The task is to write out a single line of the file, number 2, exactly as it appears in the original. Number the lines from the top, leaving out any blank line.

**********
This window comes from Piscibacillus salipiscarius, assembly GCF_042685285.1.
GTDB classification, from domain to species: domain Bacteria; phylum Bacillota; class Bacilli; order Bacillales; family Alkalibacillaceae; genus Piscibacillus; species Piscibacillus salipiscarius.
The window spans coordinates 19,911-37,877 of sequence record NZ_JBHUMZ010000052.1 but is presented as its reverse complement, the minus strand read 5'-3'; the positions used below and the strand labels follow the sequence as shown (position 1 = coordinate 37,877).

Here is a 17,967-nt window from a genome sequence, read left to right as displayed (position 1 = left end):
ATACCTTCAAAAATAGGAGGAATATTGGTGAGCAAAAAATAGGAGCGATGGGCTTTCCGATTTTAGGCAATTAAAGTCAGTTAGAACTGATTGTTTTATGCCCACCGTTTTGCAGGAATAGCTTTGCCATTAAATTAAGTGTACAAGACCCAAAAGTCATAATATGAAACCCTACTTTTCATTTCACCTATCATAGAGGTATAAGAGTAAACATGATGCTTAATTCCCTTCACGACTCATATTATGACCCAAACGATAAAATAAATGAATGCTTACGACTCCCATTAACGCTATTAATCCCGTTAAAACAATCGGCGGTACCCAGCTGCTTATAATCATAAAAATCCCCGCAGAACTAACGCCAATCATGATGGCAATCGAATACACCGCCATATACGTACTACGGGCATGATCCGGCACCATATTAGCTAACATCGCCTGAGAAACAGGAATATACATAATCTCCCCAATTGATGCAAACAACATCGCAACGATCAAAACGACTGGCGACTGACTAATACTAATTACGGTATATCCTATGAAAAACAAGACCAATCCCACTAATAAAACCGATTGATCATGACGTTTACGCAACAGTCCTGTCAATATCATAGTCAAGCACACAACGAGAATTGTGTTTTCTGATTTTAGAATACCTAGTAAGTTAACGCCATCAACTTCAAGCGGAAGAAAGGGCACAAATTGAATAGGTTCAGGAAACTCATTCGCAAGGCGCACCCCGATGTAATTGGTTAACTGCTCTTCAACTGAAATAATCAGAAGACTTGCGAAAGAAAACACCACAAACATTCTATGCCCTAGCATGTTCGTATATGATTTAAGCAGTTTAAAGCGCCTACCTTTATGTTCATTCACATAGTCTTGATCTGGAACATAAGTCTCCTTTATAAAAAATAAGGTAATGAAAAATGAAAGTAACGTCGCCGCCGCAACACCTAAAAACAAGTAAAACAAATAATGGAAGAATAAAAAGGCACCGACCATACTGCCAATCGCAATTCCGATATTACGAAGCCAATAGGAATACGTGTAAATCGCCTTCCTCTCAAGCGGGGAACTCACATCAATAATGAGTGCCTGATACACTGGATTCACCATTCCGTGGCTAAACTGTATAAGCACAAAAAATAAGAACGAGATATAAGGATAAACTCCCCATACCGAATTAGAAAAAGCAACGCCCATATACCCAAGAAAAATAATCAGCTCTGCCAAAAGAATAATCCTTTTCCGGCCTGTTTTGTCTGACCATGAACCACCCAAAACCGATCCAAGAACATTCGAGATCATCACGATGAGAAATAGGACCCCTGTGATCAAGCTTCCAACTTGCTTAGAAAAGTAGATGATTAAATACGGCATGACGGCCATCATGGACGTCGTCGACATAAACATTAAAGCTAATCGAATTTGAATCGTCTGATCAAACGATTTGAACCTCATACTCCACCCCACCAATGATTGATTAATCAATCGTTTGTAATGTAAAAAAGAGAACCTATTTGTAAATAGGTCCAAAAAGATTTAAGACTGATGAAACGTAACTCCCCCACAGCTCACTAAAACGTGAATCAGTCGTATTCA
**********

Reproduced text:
GTDB classification, from domain to species: domain Bacteria; phylum Bacillota; class Bacilli; order Bacillales; family Alkalibacillaceae; genus Piscibacillus; species Piscibacillus salipiscarius.